Blogger note: I’ve been dealing with a nasty stomach bug…so this is probably the last post this week. Just getting well seems to be hard work. I’ve decided to name my malady: Whine Flu! I’m sure that’s how it seems to those around me!
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There’s a quote which says “A mathematician is like a blind man in a dark room looking for a black cat that isn’t there.” Though I wouldn’t qualify as a math whiz, I definitely understand that feeling of an endless quest without any sense of direction toward the intended target. Only, I call it job searching.
I do remember this from one of my math classes: the shortest distance between two points is a straight line. Point A => Point B. So in our analogy, Point A would be when I lost my job and found myself needing a new job, which would be Point B. Simple math, not rocket science. But living in the interlude between the Point A and Point B can seem like anything but short.
Everyone with children on a trip knows the phrase “Are we there yet?” It’s been a while since we departed, and the actual arrival point is some vague place in the future that has yet to be seen. So the questions arise: How much longer? When will we get there?
If we’re honest, we’ve all asked (or are asking) these same, very logical questions during our job search journey. But unfortunately, on this journey, we probably don’t have the answer because we have no clue about the “arrival time” at our destination. (i.e., when we actually get a job) And for those with even the slightest control issues (Me? Control issues?), that is not a comfortable place to be.
Parents know that during this “not there yet” gap time, it’s important to keep the kids occupied. We used games, crayons, puzzles and books with our children. Today, there’s also MP3 players and portable DVDs. It’s necessary to keep their minds active, otherwise the endless, repeated questions will make the “getting there” nearly unbearable and strain the sanity of the driver.
My last job did not end well, so when I began at Point A, I was not in a good place—emotionally, mentally or physically. The first few weeks I was pretty moody. (Okay, depressed!) Basically, I did my very best impersonation of Jabba the Hutt–doing little more than sitting in my recliner, watching movies and eating. (Hey, I had two weeks of vacation as part of my last paycheck, so I was using it!)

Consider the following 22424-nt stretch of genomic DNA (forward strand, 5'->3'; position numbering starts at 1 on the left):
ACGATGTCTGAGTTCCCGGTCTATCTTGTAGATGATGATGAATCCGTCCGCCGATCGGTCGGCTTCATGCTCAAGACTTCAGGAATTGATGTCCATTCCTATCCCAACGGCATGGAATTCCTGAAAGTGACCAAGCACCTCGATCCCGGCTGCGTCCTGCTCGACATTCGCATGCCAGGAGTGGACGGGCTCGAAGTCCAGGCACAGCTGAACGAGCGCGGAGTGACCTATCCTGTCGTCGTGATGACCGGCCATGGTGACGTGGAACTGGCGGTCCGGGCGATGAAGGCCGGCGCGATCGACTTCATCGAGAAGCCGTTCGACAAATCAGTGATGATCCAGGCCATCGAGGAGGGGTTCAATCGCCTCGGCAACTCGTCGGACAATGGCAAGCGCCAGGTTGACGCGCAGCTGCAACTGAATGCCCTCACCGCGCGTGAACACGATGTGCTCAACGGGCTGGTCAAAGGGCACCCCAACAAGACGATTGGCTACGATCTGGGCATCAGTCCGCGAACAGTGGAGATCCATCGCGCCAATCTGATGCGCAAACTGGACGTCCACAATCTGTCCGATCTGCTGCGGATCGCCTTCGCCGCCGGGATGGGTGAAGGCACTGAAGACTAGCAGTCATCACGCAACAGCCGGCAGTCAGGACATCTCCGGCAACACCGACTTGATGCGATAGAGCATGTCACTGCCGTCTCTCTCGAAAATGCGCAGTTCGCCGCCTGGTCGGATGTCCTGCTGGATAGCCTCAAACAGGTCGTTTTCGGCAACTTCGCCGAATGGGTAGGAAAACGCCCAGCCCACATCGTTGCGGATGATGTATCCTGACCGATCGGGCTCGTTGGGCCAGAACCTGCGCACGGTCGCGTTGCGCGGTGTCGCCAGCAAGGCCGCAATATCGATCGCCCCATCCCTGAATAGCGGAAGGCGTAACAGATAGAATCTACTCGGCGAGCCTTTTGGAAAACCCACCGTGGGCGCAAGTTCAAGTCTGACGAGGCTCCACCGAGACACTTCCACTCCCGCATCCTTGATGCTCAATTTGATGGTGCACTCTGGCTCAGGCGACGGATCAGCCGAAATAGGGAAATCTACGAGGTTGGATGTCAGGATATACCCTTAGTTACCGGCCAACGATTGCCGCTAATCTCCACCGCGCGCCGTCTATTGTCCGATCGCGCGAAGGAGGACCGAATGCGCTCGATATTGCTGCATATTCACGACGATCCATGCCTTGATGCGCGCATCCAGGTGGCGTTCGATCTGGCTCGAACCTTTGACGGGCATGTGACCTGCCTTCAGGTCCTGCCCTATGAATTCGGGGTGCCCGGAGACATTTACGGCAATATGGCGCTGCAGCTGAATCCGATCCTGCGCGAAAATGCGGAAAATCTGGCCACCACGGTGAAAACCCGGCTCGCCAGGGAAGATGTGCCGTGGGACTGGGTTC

But that (hopefully) can’t last forever. Decisions needed to be made about my future. So, I developed a clear job search plan (including websites to search, a spreadsheet to record my submissions, etc.) and set aside precise times in the mornings and afternoons for my search.
The first couple of months of unemployment, in addition to my regimented job search routine, I still found myself with too much time on my hand. Mama’s voice echoed in my head: “Idle hands are the devil’s playground.” I cleaned cabinets and closets, completely re-organized our garage (a HONEY-DO that gone not done for more than a year) and even catalogued my DVD collection. I also worked on my second novel, getting lots of much-delayed research done and was able to do a substantial amount of writing. (My fiction fan base will be thrilled!)
I was also diligent about keeping up my skills, and learning new, useful ones in the process. I studied the emerging phenomenon of social media, setting up my Twitter account, my Facebook page and this blog. When the right job did come, I wanted to be current…in spite of often feeling like an anachronism.
Unfortunately, as the journey dragged on, I needed more and more to fill my time. This was especially true because not long after my last position ended, the entire country seemed to fall apart in sympathy of my situation. The economy tanked. Hundreds of companies began laying off thousands of people. Businesses closed. Many of my peers unwillingly followed my trend-setting lead into the land of unemployment. And while there are times when lots of companionship can be nice, in this case, not so much. (They were now my competition!) I had more time on my hand because there were less jobs out there.
Are we there yet? gave way to Where is there?
Point B, in violation of the immutable rules of mathematics, moved farther away.
I’m gonna need a lot more coloring books!